1. Simultaneously hating and loving squid hats
These hats got popular when I was in junior high sometime, and I’ve never quite figured out why. I didn’t wear one, at any rate. A squid hat was made from multicolored fleece material, and the top sprouted long tentacle-like pieces of fabric…hence the “squid” name. They became immensely popular for a few years and then died out altogether. Thankfully.
2. Those days when we used to drive across the frozen bay in our trucks
I remember watching the headlights speed across the frozen expanse of bay separating Conne River from St. Alban’s on the south-central coast. Every now and then you’d hear about a snowmobile crashing through the ice, or some other related accident, and yet it never really discouraged anyone. Last year was the first time I’ve seen the bay freeze over since I was a kid. What compels someone to drive a Ford F-150 truck across potentially weak ice, I don’t know.
3. Those outrageously tacky foiled Christmas decorations
You know, the kind of decorations Nan would string from the ceiling in criss-cross patterns and tucked into corners. If you don’t know, refer to Simani’s mummer video. When I think about those decorations, I picture my relatives standing around with t-shirts tucked into jeans, cradling tumblers of rum and coke. And it always makes me homesick, without fail.
4. The Samantha Walsh tragedy
Samantha Walsh’s disappearance and subsequent murder was a significant turning point in my young life. I don’t like to think I was naïve; I’d grown up reading about everything from the Holocaust to the Beothuk genocide. But I remember being glued to the CBC news reports about Samantha Walsh’s story, because she was my age and because I couldn’t fathom how something like that could happen in quiet little Newfoundland. How wrong I was.
5. Nan’s cooking
Oh, how I miss those days when I’d awaken to the smell of baking banana bread or a pot of Jiggs dinner on the stove. I’d end up at my grandmother’s (Nan’s) house several times a week for a plate of chocolate coconut balls or some lemon-meringue pie. It’s not that those things aren’t around anymore, but there’s something about her cooking that can’t be replicated. Like many Newfoundlanders, my grandmother raised 12 children and worked harder than most professionals I know. Maybe that love made everything taste better.
And on that note:
6. Growing up with an insanely large extended family
Newfoundlanders like to copulate. Both of my parents have 12 brothers and sisters, and those 24 aunts and uncles of mine are mostly married with kids. I have over 20 first cousins — never mind the seconds and thirds. Can you imagine what family get-togethers are like? Chaos. Pure, glorious chaos.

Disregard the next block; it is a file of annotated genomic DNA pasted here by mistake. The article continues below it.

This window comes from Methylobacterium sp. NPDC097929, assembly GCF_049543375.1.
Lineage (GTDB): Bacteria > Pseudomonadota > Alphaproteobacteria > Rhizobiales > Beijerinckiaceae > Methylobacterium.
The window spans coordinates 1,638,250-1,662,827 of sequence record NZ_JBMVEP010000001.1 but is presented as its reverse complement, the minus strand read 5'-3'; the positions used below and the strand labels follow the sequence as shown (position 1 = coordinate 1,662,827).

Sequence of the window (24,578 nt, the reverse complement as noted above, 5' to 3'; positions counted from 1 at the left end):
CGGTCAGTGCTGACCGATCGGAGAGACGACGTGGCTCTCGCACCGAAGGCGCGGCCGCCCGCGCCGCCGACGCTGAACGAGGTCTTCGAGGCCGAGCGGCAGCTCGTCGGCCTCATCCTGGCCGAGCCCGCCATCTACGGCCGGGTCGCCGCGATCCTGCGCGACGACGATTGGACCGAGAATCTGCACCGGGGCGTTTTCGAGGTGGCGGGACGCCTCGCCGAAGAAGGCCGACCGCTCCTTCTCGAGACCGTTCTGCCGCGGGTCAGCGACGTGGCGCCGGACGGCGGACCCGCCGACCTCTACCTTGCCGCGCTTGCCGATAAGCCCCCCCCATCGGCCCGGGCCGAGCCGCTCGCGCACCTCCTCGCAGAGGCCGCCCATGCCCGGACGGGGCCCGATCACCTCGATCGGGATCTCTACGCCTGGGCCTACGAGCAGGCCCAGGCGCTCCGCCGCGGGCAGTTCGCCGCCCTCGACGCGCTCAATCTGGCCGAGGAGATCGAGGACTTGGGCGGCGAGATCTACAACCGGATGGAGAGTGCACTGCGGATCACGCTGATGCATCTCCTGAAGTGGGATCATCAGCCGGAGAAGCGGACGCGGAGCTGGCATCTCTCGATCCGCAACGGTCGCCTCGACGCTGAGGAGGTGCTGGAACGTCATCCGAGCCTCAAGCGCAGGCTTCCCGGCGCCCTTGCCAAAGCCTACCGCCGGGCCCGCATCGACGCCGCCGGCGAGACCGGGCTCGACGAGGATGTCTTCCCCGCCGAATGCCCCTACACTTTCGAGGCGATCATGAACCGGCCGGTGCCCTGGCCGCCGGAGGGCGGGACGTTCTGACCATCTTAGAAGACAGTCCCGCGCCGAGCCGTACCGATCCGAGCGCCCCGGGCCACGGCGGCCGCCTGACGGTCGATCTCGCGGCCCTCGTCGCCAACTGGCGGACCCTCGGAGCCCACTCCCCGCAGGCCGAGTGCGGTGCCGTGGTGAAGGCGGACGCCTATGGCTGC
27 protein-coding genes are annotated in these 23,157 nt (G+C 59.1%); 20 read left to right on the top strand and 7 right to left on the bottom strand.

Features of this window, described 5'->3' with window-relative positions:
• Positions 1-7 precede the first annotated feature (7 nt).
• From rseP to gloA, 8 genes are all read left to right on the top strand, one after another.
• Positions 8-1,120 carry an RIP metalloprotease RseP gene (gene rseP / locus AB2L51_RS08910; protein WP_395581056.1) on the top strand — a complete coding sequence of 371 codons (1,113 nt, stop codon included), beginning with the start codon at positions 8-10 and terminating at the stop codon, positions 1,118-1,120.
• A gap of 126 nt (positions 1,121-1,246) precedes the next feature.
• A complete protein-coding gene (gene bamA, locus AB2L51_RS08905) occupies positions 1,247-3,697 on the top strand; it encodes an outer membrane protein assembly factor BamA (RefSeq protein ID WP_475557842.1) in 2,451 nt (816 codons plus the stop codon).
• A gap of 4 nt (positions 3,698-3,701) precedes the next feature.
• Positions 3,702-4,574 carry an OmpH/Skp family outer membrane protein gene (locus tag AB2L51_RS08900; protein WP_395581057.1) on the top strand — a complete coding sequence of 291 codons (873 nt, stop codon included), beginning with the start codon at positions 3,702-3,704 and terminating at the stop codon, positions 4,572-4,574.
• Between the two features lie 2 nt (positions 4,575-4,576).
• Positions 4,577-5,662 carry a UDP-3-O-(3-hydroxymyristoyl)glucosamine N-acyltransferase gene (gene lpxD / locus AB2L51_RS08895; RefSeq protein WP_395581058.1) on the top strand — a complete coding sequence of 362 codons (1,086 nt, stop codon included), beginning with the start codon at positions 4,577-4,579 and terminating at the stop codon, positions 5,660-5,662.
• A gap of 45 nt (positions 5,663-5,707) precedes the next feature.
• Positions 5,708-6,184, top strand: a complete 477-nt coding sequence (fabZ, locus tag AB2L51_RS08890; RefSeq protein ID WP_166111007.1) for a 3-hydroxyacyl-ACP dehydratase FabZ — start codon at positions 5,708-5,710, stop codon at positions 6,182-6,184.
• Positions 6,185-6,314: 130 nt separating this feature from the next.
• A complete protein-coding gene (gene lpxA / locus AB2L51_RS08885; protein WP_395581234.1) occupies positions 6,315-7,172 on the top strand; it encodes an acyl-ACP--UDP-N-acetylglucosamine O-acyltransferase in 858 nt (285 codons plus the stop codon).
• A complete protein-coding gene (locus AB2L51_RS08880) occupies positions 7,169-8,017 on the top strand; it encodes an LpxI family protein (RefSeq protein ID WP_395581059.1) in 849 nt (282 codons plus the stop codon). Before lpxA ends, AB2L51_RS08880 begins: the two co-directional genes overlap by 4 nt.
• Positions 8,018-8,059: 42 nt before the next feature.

The best part is that I’m actually quite close with them all. Cousins are like sisters. I, on the other hand, only have one brother…and most of my friends come from families with three siblings or less. I kinda feel bad for my own hypothetical kids who won’t grow up knowing what it’s like to have to question whether or not you might be related to everyone in town.
7. Having to rinse our mouths with fluoride in the mornings at school
I’m not sure who thought this was a good idea. We’d all stand dutifully by our desks, tear open a packet of fluoride, swish the foul substance around in our mouths for awhile, and then spit it all back into the packet. What in the heck.
8. For those of us in rural Newfoundland, making Christmas wish lists by Sears catalogue
Picking up the Sears catalogue sometime in mid-August or early September was pretty much the highlight of my young materialistic life. Growing up with NO other shops or brands around (other than that stifling styrofoam interior at Riff’s), we had the sole shopping option of Sears. And, boy, those pages chock-full with toys and potential entertainment were like the Holy Grail.
9. Your first beer: drinking in “the pit” or in someone’s “shack”
A lot of my mainlander friends are stunned to hear I had my first beer at age 13. I turned out okay, right? I grew up in rural Newfoundland, away from all the entertainment of the “big city” (St. John’s), and so there wasn’t much to do other than seek thrills from a beer bottle. My guy friends had built a shack in the woods where we gathered many weekends until the night it burned down. Our other option was “the pit,” literally a hole in a gravel pit that shielded us from the police.
My friends from St. John’s also started early but tended to gather in empty parks or sports fields. Whatever worked.
10. When dial-up internet was introduced and you spent all your time at the public library
When the internet first arrived to my town, it was dial-up, and we had a limit of 15 hours per week. The public library, however, had six computers with unlimited access (in 30-minute slots). My friends and I would log onto chat rooms and forums, trying to connect with other teens across the province. Once, I talked to a girl in Grand Bank who knew my pen pal, Raylene. She ran off to snag Raylene from her home, and we ended up chatting online for hours. That actually happened.
11. Not actually appreciating Newfoundland until much, much later
I was never much happy with growing up in Newfoundland. I hated my isolated upbringing, and traditional Jiggs dinner, and the ol’ crooning of Irish/Newfoundland singers wailing over accordions and fiddles. At some point it all clicks for us: this delightfully absurd island is different from everywhere else, and why on earth would we want it to change?